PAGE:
yet made little proficiency in civil wisdom. We are still so much unacquainted with our own state, and so unskilful in the pursuit of happiness, that we shudder with out danger, complain without grievances, and suffer our quiet to be disturbed, and our commerce to be interrupted, by an opposition to the government, raised only by interest, and supported only by clamour, which yet has so far prevailed upon ignorance and timidity, that many favour it as reasonable, and many dread it as powerful.

What is urged by those who have been so industrious to spread suspicion, and incite fury from one end of the kingdom to the other, may be known by perusing the papers

which have been at once presented as petitions to the king, and exhibited in print as remonstrances to the people. It may therefore not be improper to lay before the publick the reflections of a man who cannot favour the opposition, for he thinks it wicked, and cannot fear it, for he thinks it weak.

The grievance which has produced all this tempest of outrage, the oppression in which all other oppressions are included, the invasion which has left us no property, the alarm that suffers no patriot to sleep in quiet, is comprised in a vote of the House of Commons, by which the freeholders of Middlesex are deprived of a Briton's birthright, representation in parliament.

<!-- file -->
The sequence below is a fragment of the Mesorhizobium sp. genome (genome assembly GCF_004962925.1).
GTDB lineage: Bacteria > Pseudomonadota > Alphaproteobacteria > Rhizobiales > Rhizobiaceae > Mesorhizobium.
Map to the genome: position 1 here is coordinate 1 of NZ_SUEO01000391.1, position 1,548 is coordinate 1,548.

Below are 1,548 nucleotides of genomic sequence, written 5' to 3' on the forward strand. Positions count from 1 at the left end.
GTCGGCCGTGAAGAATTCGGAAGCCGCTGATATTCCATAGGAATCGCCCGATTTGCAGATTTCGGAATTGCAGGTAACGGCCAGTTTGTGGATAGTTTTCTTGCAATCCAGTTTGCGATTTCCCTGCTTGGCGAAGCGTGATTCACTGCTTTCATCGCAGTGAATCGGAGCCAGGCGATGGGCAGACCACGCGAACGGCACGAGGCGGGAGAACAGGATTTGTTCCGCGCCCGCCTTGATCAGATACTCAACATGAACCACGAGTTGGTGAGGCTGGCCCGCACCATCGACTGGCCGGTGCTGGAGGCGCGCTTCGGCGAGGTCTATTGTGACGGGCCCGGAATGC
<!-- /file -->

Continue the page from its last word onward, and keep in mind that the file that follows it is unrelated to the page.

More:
They have indeed received the usual writ of election, but that writ, alas ! was malicious mockery ; they were insulted with the form, but denied the reality, for there was one man excepted from their choice.

Non de vi, neque cæde, nec veneno,
Sed lis est mihi de tribus capellis.

The charaeter of the man thus fatally excepted, I have no purpose to delineate. Lampoon itself would disdain to speak ill of him of whom no man speaks well*. It is sufficient that he is expelled the House of

* The “ Life of Wilkes,” published by Almon, amply confirms shis severe allusion, which was at first thought unjustifiable.


Commons, and confined in jail as being legally convicted of sedition and impiety.